Troy Byrd’s Epic Collection of Drag-Racing Relics

Troy Byrd’s Garage Is a Nursing Home for Retired Drag Cars

If you’re looking for organization, Troy Byrd’s garage isn’t the place to find it. However, you will find an epic collection of historic drag cars and a tremendous hoard of vintage speed parts. Troy is 64 years old and has spent the last 45 years wrenching, sanding, and beating on old cars, motorcycles, and just about anything with wheels. He’s painted thousands of cars through the years, and he’s been buying, selling, and trading car junk as well. Lately, though, he has been buying cars and parts that he doesn’t want to sell. His stash of vintage drag cars and parts grows with each passing year, and he’s starting to run out of room. His solution is to find a bigger building.

One of the cars in Troy’s collection is the Hemi-powered dragster featured in the April 2017 issue of HOT ROD. As we were documenting the reconstruction of Jim Smith’s dragster, we realized just how much stuff has accumulated in Troy’s garage. A portion of the garage is still a place he uses to make a living doing paint and bodywork with his partner, Wally Smith, but it’s mostly a gathering place for old hot rodders who want to share memories about the good ol’ days of drag racing.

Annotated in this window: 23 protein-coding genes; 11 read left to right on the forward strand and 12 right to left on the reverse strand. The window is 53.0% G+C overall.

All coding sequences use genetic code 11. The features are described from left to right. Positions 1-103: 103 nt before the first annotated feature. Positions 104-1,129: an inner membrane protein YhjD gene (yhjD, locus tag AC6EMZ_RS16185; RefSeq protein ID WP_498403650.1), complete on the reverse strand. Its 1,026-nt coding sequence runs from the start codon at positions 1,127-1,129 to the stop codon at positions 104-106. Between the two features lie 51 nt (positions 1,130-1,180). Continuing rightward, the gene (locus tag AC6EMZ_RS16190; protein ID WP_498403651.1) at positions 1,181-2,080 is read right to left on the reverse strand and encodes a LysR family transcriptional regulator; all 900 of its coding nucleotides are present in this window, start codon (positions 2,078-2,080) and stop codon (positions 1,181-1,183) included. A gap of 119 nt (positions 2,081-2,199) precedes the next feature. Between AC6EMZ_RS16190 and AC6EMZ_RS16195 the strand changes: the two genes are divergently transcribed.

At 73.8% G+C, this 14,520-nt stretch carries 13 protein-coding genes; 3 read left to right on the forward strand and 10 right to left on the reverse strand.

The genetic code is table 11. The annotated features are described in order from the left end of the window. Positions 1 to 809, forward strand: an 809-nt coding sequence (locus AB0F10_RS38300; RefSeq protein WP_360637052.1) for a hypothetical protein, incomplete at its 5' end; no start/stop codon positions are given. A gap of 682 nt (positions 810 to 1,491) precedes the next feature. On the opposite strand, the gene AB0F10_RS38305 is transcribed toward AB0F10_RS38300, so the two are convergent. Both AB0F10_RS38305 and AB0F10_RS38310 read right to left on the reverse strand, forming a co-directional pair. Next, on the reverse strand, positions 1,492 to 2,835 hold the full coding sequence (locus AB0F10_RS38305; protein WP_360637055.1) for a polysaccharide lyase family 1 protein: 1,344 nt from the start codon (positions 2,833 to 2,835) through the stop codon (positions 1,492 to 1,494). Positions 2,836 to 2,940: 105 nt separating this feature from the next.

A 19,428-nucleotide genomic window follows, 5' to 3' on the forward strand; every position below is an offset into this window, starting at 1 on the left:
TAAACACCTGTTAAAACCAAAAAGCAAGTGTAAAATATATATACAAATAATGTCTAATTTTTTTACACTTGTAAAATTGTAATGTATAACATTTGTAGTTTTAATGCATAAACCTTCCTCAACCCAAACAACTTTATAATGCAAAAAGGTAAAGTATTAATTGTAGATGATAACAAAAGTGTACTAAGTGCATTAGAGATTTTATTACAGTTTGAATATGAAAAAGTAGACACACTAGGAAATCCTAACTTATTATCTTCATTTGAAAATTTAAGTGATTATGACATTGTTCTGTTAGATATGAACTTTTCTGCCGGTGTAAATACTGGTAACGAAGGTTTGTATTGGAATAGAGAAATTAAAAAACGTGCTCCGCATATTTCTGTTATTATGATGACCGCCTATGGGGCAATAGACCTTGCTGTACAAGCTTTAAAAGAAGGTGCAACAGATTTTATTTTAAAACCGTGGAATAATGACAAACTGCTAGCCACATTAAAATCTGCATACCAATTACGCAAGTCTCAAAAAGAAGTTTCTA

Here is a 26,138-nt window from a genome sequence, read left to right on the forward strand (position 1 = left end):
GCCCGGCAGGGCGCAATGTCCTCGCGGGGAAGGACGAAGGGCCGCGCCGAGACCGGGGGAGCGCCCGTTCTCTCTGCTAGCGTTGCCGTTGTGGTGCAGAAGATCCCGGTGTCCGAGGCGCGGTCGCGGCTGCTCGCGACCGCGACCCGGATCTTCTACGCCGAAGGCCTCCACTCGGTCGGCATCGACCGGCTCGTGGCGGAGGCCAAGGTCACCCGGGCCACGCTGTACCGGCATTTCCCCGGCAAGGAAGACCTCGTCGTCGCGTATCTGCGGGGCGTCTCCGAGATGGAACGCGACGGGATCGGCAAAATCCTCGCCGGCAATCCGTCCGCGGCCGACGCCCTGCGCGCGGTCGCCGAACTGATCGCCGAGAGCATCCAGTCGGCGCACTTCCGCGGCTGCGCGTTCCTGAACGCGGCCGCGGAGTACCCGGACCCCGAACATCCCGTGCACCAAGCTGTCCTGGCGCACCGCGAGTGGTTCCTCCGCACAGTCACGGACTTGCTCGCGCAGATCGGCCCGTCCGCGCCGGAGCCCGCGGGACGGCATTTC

Many of the cars and parts in Troy’s garage have a rich history. But given enough time, the congregation of car guys can make up a pretty believable story for the random stuff that comes along. Guys like Bill Sims, Tommy Dillard, Denny George, and Mike Walters are “regulars” and they’ve been hanging out together for years.

Among the old drag cars are dozens of vintage racing wheels, scoured from swap meets. Other parts and pieces have been accumulated naturally, but the old drag-racing equipment has really piled on in the last 10 years or so. What one man considers “used-up junk” might be Troy’s latest treasure, and that mindset has led to a garage full of history.

Looking through the 8-foot garage door offers a view that most gearheads can only dream about. Troy Byrd’s garage is packed to the gills with vintage drag cars and rare speed equipment. Highlights include two front-engine dragsters, a Kellison Funny Car, a Simplex motorcycle, a twin-engine go-kart, and a stack of magnesium wheels.
Looking through the 8-foot garage door offers a view that most gearheads can only dream about. Troy Byrd’s garage is packed to the gills with vintage drag cars and rare speed equipment. Highlights include two front-engine dragsters, a Kellison Funny Car, a Simplex motorcycle, a twin-engine go-kart, and a stack of magnesium wheels.
The go-kart is rusty (but complete) and features twin McCulloch two-stroke engines. Nearby are a few of the magnesium wheels: the five-spokes are 15x4-inch American Racing Torq Thrust, while the rears are “pre-American” Romeo Palamides mags wrapped in dusty M&H Racemaster 7.60-15 piecrust slicks.